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Encryption Blog
Showing posts tagged with Perspectives
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Shilpi Dey | 19 Aug 2009 | 0 comments

Shilpi Dey - Product Marketing Manager

Recently, three HSBC firms were fined several millions of dollars for "failing to adequately protect customers' confidential details from being lost or stolen". Sensitive customer data in the order of 180,000 records was sent to third parties on CDs and simply got lost in the mail. While no customer reported a loss from the failure, the Financial Services Authority (FSA) did not take too kindly to what they termed as the firms being "careless" and fined them to the tune of $5.3M.  As the HSBC firms tally their multi-million dollar fines during what’s described as one of the worst economic climates in the world's history,  the old adage comes to mind: penny-wise and pound foolish.

For the record, I'm not trying to pick on HSBC here, these kinds of breaches have now been reported by nearly...

Brian Tokuyoshi | 18 Aug 2009 | 1 comment

Brian Tokuyoshi - Product Marketing Manager

I recently met with a customer who was concerned about his data retention policies. He’s responsible for a number of servers and data on mainframes, and he fully supports the idea of doing encryption to keep it safe.

This particular customer understands the  value of using open standards for encryption. He said the following to me. “We’re encrypting data and backing it up. So let me ask you what you think, you backup the data, you backup the key, but do you backup the application?” That’s a problem that never occurred to me, because PGP Encryption Platform applications use the OpenPGP standard. Files encrypted with PGP software can be decrypted with other software that supports the...

Robin Witty | 17 Aug 2009 | 0 comments

Robin Witty-Senior Product Marketing Manager

Are your company's emails really secure? Do you know for sure when most email sent over the Internet is in clear text and can be read by anyone with simple tools and know-how. Similar to the old party line telephone systems where neighbors could listen in on your phone calls, unauthorized parties can obtain confidential information from unencrypted corporate emails including valuable intellectual property or third party data that may require protection regulated by law.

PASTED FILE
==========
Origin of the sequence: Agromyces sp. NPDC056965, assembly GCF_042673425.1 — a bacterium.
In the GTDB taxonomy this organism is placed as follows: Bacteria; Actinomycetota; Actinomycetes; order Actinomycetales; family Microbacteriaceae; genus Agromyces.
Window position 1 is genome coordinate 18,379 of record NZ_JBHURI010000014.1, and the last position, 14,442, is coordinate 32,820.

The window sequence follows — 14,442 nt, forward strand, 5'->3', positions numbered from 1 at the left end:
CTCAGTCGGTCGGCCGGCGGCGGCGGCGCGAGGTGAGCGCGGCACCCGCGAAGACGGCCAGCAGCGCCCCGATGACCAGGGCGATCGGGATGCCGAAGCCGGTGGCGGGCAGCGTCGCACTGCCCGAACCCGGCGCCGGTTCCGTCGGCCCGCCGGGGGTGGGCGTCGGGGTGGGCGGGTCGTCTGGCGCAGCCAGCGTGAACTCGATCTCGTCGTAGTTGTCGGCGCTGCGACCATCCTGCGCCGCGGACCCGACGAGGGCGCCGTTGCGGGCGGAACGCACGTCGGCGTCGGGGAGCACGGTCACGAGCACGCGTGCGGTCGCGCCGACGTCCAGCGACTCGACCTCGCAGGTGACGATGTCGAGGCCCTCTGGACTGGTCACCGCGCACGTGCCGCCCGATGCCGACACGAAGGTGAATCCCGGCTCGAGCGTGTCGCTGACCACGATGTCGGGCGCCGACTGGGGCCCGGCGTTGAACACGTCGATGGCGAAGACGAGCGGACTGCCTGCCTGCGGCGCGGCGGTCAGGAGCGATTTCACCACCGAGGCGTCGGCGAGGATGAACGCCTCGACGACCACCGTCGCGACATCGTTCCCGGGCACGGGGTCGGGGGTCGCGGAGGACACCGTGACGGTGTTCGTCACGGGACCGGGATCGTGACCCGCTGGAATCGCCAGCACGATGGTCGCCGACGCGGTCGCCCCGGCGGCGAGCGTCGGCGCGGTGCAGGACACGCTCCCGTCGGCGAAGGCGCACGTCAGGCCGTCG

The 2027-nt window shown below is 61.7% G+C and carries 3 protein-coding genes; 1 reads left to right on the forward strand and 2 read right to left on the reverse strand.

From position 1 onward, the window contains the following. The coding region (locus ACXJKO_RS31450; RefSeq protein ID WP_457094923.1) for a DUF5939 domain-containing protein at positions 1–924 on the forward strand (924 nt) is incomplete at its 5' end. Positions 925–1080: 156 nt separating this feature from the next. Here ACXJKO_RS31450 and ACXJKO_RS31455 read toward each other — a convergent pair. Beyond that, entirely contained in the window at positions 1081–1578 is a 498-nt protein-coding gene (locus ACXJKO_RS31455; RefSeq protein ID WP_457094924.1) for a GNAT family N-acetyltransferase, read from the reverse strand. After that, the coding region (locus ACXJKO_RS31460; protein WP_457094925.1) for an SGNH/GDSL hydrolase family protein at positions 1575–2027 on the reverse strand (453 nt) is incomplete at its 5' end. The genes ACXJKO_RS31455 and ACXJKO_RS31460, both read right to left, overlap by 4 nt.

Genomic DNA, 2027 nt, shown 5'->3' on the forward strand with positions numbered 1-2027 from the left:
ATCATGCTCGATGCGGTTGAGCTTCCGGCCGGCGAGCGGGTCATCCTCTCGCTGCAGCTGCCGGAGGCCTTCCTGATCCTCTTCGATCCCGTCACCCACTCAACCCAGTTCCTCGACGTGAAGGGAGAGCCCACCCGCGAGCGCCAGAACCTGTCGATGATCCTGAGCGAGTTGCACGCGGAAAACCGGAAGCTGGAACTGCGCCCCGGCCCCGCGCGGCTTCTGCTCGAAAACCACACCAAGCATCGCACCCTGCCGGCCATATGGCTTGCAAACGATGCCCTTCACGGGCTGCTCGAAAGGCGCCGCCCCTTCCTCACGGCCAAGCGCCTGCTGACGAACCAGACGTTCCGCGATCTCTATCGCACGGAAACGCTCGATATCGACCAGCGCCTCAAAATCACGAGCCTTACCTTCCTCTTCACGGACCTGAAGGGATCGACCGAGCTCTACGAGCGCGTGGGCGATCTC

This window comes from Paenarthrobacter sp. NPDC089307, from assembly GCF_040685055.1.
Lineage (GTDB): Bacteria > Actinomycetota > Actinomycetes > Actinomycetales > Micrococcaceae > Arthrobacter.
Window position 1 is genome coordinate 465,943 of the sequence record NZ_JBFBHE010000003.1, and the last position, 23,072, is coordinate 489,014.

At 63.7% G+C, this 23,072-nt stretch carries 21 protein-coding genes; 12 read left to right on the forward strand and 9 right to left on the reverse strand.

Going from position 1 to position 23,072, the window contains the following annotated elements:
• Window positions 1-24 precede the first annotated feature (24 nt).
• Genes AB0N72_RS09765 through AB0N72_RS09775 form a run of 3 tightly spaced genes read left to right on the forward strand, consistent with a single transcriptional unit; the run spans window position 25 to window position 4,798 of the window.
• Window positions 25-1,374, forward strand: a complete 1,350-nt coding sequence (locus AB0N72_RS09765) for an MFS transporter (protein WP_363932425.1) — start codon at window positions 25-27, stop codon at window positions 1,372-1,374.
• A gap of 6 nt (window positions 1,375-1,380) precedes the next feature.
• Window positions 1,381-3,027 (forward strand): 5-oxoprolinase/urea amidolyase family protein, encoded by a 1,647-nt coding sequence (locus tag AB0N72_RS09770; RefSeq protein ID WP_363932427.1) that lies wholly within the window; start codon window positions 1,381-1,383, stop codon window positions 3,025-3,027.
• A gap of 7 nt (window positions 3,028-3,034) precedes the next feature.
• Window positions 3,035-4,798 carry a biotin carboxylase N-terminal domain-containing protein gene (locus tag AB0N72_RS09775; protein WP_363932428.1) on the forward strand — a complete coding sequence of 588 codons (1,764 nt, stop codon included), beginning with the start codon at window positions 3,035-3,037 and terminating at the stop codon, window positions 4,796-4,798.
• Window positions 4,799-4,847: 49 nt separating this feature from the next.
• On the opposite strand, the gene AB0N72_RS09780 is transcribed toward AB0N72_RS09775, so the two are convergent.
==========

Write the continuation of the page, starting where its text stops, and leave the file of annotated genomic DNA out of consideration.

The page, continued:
If you think email breaches can’t happen to your company, consider a couple of high profile email breaches. Sarah Palin’s personal emails were posted to the web and her password was changed by a hacker. A...

Shilpi Dey | 29 Jul 2009 | 0 comments

Shilpi Dey - Product Marketing Manager

In today’s economy, more than ever, losing customers can be detrimental to a business. One surefire way of losing a customer is to lose their trust. A data breach affects an organization in many ways, and loss of reputation is just one of them.

Most organizations identify data at risk from the most common starting point – the endpoint. These are the laptops, desktops and USB devices that house an organization’s most sensitive data. However, increasingly, organizations are realizing that simply securing endpoints is not sufficient to protect this data. There is always the human dimension to consider: bad people doing bad things, and good people doing bad things, often inadvertently. But, there's also the question of how data, or information, is used, managed and maintained. To successfully address this problem, organizations need to address data at risk holistically.  After all, data is...

Brian Tokuyoshi | 06 Jul 2009 | 0 comments

Brian Tokuyoshi - Product Marketing Manager

Most people agree that open standards are good for everyone. Standards help companies deploy products that work together with existing investments, thus reducing the impact and issues of technology displacement. They help developers build products by not having to reinvent the wheel, and build upon the work that has already been done. It establishes some common ground that bridges the gap between the interdependencies for related products.

Perhaps one of the challenges for standards is recognizing the need for one, and the unforeseen and currently unattainable future that provides the benefit for all. Standards do not emerge without a need in the market, which typically originates from the proliferation of one-off proprietary technologies. The creators of said proprietary technologies tend to not want to give ground to an open standard, because they profit by locking in customers to their interpretation of...